Structure from triangles

Use Q tips with sticky ends, or marshmallows and toothpicks, to assemble a structure that is self supporting, such as the start of a bridge. The use of triangles in the structure will be critical to it being able to support itself.
Science content
Physics: Motion and Forces, Newton’s Laws, Gravity (K, 2, 6)
Lessons activity is in

sticky Q-tips method:

  • Q tips
  • rubber cement
  • wide popsicle sticks
  • baggies for the kits
  • masking tape

marshmallows and toothpicks method:

  • mini marshmallows
  • toothpicks

Before the lesson if using sticky Q-tips:
Dip the cotton tips of the Q tips in rubber cement, then leave to dry (turning frequently to start if glue drips downwards).
Paint rubber cement on the wide popsicle stick.
Package in baggies 30 Q tips and one wide popsicle stick per group.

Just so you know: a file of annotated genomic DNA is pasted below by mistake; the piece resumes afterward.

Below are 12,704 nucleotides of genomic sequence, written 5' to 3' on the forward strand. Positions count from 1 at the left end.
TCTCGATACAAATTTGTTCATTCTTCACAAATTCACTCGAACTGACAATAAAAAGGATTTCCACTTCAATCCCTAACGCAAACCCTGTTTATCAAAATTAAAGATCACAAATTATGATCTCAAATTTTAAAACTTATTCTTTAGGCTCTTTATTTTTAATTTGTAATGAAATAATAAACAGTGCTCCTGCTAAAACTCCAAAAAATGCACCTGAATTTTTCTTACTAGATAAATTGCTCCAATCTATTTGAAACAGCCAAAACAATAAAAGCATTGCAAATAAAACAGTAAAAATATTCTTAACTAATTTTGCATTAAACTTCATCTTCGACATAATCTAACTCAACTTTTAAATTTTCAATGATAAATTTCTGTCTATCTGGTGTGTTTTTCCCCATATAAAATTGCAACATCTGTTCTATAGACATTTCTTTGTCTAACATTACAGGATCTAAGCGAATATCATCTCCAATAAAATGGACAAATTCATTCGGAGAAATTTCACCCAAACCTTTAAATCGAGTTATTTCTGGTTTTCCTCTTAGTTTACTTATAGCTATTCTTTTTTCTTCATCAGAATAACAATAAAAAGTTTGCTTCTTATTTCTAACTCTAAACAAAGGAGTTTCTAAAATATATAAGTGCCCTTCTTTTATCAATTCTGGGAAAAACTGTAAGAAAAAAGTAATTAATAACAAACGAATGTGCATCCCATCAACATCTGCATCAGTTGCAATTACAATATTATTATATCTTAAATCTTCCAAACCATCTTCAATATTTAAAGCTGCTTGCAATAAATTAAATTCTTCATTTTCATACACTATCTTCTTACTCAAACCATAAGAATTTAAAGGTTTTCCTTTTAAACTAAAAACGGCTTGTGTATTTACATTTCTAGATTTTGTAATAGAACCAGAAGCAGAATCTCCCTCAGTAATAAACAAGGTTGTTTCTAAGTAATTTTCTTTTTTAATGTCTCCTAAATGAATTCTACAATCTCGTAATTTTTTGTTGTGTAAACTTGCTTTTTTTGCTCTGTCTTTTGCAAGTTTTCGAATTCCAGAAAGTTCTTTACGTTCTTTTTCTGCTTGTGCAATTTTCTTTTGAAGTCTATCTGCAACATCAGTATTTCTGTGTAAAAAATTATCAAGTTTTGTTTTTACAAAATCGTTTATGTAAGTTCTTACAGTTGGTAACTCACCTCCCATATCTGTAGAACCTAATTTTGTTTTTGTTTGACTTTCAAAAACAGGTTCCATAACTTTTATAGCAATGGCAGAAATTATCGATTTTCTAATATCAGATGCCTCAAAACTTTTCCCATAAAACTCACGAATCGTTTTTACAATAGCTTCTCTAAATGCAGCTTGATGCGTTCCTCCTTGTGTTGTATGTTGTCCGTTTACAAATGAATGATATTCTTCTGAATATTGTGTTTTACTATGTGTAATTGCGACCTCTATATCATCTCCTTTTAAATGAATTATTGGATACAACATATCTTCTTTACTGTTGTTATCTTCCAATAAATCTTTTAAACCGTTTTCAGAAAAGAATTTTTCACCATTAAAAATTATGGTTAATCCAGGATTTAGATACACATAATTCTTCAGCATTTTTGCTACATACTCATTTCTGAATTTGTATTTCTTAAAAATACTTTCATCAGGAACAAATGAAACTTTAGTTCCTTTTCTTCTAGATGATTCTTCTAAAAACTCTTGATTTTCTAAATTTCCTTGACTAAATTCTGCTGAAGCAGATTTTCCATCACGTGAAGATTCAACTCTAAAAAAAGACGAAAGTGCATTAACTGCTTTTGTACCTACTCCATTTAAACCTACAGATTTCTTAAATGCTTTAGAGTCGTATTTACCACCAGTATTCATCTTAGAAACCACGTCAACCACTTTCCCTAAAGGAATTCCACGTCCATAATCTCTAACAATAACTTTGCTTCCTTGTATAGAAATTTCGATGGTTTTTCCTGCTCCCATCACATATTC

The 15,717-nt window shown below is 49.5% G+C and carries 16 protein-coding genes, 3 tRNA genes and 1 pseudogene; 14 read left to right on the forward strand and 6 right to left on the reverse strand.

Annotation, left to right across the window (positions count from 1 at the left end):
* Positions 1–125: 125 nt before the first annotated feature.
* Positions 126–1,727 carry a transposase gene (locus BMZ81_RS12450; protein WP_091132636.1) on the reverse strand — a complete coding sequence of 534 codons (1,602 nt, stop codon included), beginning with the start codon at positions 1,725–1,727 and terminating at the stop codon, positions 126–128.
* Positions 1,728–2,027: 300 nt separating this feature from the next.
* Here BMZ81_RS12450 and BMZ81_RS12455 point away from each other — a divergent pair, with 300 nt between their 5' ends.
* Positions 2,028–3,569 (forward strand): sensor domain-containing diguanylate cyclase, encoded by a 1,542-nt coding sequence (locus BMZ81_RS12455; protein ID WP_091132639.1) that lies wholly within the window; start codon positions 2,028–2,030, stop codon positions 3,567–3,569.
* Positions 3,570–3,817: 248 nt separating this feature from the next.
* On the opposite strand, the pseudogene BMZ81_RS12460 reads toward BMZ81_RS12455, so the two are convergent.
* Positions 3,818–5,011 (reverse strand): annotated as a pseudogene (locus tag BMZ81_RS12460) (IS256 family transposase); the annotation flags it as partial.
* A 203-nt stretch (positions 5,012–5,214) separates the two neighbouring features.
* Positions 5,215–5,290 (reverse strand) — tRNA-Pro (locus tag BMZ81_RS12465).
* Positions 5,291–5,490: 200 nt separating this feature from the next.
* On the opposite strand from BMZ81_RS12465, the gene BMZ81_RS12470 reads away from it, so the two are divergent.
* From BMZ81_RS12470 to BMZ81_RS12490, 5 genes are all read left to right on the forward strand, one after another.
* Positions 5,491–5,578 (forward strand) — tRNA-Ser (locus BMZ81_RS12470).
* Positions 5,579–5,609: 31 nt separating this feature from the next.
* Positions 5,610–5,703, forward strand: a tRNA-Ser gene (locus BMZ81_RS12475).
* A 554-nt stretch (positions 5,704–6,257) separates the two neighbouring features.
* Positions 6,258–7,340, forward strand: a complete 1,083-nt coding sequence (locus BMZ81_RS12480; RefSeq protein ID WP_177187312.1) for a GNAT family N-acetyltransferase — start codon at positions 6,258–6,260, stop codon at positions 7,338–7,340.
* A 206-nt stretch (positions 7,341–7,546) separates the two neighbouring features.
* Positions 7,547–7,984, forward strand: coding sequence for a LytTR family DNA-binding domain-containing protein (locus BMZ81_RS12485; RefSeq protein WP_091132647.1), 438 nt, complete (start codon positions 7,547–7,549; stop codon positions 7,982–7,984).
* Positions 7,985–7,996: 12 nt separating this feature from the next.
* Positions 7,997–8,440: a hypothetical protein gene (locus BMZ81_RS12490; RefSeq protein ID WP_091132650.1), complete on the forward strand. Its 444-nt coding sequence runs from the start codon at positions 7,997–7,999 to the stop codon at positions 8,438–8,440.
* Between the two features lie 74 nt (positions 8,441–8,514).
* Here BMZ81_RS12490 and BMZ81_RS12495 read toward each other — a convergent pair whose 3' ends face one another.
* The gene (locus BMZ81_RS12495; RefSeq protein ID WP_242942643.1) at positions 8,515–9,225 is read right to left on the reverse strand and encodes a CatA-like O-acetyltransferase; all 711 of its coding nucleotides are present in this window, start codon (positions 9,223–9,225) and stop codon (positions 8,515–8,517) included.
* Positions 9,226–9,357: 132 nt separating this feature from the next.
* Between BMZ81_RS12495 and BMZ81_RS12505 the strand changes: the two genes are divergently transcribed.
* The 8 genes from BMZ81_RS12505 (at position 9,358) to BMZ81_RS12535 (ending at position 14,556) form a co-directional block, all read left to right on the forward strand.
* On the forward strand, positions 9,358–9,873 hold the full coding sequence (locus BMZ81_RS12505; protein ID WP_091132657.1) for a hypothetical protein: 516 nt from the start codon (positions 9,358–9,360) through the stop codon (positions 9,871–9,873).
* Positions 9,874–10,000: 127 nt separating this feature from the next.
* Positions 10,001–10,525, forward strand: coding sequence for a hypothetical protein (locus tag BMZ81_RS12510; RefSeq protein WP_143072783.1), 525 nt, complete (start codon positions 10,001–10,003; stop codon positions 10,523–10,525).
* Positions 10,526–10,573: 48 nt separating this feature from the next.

For either method:
Ask students to make a structure that is made up of triangles. The structure could be high or wide.
If part of a bridges lesson, ask students to make the start of a bridge, with Q-tips building up from the popsicle stick and curving up and over. The challenge is to build a structure that is self supporting, as real bridge structures are (they do not hang on themselves, but are solid at every stage).
Tell students, based on previous discussions, or when they need assistance, that triangles are strong shapes that will support themselves, and so the should include many triangles in their structure.

Grades taught
Gr K
Gr 4
Gr 5
Gr 6